Diabetes is a chronic disease characterized by increased blood sugar levels, which the body is unable to bring back to normal. There are, primarily, three types of diabetes: diabetes of type 1, typical of younger age and characterized by reduced or absent insulin production; diabetes type 2, the most common and arises in obese or overweight adults and elderly individuals and is characterized by the body’s reduced ability to use the insulin produced; and finally, diabetes gestational, which can occur in pregnant women and generally disappears after delivery, but can be a risk factor for the future onset of type 2 diabetes.

If not corrected, elevated blood levels can lead to permanent damage to the kidneys, retina, heart, and peripheral nerves. Diabetes, whatever type it is, can only be controlled by diet, exercise exercise and, if necessary, drug therapy. The diet that must be followed in these cases is not particularly difficult or restrictive, however, it must be tailored to the patient’s habits and must pay particular attention to carbohydrate intake, which should come mainly from foods rich in complex carbohydrates (e.g., pasta, bread, cereals…); in addition, it should be rich in fiber, so rich in vegetables, fruits, legumes and whole grains, varied and balanced.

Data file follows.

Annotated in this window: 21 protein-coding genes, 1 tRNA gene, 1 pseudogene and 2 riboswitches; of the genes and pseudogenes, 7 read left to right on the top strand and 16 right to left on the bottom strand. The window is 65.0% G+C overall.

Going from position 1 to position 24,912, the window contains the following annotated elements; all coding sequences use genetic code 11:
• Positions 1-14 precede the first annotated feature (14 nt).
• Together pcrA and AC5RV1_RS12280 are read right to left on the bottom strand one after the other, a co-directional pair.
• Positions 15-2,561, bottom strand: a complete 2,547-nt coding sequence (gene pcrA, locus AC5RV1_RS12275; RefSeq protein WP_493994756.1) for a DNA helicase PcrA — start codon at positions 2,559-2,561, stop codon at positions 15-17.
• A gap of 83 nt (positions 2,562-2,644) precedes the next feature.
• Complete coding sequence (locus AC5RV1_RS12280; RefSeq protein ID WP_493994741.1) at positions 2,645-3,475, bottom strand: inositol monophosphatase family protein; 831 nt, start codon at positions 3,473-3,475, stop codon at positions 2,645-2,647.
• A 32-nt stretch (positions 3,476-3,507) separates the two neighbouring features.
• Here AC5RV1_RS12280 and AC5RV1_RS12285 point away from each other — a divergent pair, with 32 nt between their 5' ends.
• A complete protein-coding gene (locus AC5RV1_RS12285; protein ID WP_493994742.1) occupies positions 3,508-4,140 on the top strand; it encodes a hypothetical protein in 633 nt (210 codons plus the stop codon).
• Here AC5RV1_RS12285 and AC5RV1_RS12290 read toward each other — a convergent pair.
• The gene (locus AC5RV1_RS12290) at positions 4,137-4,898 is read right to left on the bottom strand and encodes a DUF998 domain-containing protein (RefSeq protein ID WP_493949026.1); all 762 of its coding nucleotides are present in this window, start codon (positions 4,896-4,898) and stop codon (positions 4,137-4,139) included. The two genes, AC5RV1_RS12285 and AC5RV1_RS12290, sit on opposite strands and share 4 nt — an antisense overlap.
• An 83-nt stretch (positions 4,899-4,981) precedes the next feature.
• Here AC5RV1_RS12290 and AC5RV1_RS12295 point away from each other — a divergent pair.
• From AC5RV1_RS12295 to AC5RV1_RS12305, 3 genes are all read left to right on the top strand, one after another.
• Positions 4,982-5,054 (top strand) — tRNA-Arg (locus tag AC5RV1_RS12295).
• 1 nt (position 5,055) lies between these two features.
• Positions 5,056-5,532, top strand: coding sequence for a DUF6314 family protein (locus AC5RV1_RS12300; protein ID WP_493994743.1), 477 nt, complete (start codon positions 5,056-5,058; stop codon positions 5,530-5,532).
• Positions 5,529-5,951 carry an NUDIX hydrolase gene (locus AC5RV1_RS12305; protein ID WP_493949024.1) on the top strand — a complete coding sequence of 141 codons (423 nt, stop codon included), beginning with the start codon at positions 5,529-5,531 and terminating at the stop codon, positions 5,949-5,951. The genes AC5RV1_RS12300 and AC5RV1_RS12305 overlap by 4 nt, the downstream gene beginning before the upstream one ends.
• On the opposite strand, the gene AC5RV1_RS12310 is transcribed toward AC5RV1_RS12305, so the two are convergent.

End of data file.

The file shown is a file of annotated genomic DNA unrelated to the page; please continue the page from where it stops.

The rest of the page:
Currently, only type 2 diabetes is preventable, and this is only possible by following a correct and active lifestyle.

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